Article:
"Acting Secretary of Homeland Security Elaine Duke announced her decision to terminate the Temporary Protected Status (TPS) designation for Haiti with a delayed effective date of 18 months to allow for an orderly transition before the designation terminates on July 22, 2019". The protections have allowed Haitians to legally remain in the US and have been extended each year as Haiti struggles to recover. There are also thousands of Nicaraguans, Salvadorans, Dominicans, and other groups from the Caribbean and Central America who are here under TPS protections, and the Trump administration is trying to shake them off the mainland, too.
The Obama administration first granted "temporary protected status" to Haitians after the nation was ravaged by a magnitude-7.0 quake in 2010 that killed more than 200,000 people and displaced hundreds of thousands.
"Since the 2010 natural disaster, the number of displaced people in Haiti has decreased by 97 percent", said Duke. Bush and Barack Obama, the TPS program for Haitians was regularly extended continuously. Florida and Texas may be particularly hard hit as they continue to recover from Hurricanes Harvey and Irma.
Critics of Trump's decision say TPS beneficiaries, who are allowed to work in the US, contribute to the economy and pay taxes.
He added that Duke also solicited input from the congressional delegation in Florida, which has a large number of Haitian TPS beneficiaries.
But Duke deferred for six months a decision for the much larger group of 57,000 Hondurans living here under the same designation, saying that more time was needed for consideration.
"No Haitian deserves to go back to Haiti", Dupuy said.
The temporary status covers some 435,000 people from nine countries ravaged by natural disasters or war, who came to the USA legally or otherwise.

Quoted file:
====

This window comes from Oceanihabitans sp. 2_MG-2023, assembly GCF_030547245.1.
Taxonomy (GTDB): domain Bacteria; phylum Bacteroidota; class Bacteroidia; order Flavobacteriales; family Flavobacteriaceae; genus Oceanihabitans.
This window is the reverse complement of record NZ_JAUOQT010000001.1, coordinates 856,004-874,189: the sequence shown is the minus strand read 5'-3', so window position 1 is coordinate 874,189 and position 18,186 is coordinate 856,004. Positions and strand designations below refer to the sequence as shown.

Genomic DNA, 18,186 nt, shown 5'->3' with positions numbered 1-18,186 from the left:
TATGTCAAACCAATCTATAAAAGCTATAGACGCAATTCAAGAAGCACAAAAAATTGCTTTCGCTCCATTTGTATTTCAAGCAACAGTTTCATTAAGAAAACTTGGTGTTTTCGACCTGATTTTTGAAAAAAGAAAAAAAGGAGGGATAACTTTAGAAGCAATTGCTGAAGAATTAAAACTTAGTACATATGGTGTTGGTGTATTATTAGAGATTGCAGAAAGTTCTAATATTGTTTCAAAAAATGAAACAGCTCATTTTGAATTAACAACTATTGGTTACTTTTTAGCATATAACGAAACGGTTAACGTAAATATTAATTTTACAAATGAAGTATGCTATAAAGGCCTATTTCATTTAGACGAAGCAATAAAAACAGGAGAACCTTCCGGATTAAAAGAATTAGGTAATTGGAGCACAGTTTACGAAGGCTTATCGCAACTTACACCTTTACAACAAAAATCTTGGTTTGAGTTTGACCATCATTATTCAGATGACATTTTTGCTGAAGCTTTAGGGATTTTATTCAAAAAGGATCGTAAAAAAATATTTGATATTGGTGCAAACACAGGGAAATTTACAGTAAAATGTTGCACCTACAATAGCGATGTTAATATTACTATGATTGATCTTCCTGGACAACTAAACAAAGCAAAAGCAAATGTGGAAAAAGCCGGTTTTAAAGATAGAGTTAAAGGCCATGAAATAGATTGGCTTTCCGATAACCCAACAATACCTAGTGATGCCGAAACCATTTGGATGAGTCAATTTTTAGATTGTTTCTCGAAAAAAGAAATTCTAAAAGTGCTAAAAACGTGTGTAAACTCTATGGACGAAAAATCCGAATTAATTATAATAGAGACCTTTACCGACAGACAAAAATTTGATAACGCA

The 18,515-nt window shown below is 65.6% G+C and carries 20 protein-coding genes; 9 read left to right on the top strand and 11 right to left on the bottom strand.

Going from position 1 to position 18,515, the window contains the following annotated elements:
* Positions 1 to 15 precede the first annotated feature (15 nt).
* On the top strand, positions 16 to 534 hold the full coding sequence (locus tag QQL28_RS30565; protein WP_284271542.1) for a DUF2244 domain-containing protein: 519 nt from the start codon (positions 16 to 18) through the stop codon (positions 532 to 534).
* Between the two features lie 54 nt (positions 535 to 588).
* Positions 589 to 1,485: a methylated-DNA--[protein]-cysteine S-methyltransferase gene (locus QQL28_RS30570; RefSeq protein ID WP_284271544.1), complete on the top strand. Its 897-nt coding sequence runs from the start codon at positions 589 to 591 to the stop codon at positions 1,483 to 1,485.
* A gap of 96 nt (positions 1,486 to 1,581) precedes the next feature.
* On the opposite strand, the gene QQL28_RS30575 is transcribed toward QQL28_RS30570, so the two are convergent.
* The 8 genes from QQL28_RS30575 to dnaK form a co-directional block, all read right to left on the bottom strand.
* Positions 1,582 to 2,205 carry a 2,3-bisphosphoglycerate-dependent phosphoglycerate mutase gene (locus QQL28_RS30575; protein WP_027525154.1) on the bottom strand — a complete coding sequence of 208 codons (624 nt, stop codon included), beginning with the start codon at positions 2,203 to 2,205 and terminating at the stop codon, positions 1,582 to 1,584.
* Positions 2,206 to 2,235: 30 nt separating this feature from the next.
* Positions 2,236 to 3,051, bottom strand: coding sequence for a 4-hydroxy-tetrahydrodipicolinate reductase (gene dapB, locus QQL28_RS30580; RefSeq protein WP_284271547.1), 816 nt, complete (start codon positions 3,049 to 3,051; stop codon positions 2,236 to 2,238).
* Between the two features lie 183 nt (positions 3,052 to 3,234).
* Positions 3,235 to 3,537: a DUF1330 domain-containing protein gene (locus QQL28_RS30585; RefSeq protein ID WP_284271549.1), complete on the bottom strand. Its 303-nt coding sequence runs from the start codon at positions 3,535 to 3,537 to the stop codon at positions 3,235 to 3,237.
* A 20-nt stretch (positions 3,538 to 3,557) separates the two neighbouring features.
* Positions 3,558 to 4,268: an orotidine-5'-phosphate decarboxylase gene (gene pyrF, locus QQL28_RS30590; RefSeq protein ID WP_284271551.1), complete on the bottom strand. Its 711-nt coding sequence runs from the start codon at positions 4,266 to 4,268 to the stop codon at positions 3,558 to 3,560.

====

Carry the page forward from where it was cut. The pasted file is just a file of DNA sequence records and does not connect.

Since U.S. President Donald Trump took office in January, the department has terminated temporary permit programs for Sudan and Nicaragua. Individuals who are already in the United States from the designated countries are eligible and are then protected from deportation. "Temporary Protected Status is a program that needs to be defended, and we must fight for it".
The federal government rarely has canceled TPS designations once granting them.
Rocio Saenz, executive vice president of the Service Employees International Union, which claims thousands of members living here under TPS, called the decision "heartbreaking, and harmful in every way".
That's why I continue to urge the administration to extend Haiti's TPS designation for 18 more months. After the United Nations diminished its presence in the country last month, it is more important than ever that the United States support global efforts to enhance and maintain security in Haiti and build up its capacity for ensuring the country's security. "For anyone that has been to Haiti in recent months, it is clear that the Administration's decision does not coincide with the risky reality on the ground".
"Besides the human toll on Haitian TPS recipients and their families, it will be costly for their employers, ruinous to the up and coming neighborhoods where they often live, and destablilizing to their countries of origin", Saenz said.